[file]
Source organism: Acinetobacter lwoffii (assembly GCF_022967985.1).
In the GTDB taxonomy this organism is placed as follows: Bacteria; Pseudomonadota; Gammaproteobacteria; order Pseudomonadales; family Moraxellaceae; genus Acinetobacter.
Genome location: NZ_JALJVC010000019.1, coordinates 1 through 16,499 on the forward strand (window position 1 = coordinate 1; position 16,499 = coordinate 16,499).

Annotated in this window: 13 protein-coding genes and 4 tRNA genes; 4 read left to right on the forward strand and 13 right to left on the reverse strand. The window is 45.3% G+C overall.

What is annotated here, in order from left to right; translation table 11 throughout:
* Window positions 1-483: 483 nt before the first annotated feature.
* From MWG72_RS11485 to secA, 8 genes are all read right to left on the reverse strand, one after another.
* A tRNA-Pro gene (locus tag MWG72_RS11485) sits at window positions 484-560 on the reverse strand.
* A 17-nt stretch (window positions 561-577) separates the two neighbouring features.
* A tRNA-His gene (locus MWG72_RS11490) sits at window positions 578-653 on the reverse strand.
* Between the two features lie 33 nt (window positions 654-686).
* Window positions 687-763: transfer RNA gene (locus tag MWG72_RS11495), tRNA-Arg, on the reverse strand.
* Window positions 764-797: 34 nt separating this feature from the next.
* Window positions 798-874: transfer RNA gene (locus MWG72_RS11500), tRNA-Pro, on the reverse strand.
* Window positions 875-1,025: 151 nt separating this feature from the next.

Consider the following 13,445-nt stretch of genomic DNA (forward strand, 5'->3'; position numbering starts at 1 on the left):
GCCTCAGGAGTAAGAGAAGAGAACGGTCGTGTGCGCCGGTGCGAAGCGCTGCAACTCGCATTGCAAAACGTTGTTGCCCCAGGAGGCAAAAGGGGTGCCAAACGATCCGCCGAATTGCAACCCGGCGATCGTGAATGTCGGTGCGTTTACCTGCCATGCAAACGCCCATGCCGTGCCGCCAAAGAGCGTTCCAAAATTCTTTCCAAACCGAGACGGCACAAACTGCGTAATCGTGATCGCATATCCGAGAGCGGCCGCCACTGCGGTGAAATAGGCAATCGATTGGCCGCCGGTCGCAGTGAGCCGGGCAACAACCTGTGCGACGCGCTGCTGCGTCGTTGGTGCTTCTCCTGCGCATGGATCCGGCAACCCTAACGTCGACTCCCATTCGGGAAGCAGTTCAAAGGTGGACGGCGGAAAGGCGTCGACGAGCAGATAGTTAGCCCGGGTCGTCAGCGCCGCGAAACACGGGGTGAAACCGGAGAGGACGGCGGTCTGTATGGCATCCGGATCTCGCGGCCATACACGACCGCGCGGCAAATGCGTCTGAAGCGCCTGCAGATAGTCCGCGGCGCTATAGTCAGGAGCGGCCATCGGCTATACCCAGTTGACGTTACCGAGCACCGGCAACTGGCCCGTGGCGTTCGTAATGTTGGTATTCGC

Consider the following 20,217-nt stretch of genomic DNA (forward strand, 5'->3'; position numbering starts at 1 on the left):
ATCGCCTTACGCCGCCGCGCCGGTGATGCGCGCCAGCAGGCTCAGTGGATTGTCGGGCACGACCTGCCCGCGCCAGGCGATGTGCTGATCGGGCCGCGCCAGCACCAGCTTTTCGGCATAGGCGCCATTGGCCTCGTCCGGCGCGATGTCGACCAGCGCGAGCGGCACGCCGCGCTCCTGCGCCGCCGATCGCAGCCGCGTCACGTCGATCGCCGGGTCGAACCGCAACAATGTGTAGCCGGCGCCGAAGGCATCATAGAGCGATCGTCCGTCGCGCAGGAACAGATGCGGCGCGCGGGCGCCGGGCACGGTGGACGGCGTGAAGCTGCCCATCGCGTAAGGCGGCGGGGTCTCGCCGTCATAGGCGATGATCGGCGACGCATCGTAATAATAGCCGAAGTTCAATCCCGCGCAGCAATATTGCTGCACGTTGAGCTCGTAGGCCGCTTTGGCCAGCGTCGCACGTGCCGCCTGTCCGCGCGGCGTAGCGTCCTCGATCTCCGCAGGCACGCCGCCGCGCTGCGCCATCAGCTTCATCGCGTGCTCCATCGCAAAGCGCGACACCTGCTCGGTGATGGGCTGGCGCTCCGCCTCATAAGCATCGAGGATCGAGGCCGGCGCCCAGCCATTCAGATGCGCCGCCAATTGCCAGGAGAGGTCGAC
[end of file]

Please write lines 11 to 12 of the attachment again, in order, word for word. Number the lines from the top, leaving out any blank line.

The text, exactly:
* Between the two features lie 33 nt (window positions 654-686).
* Window positions 687-763: transfer RNA gene (locus tag MWG72_RS11495), tRNA-Arg, on the reverse strand.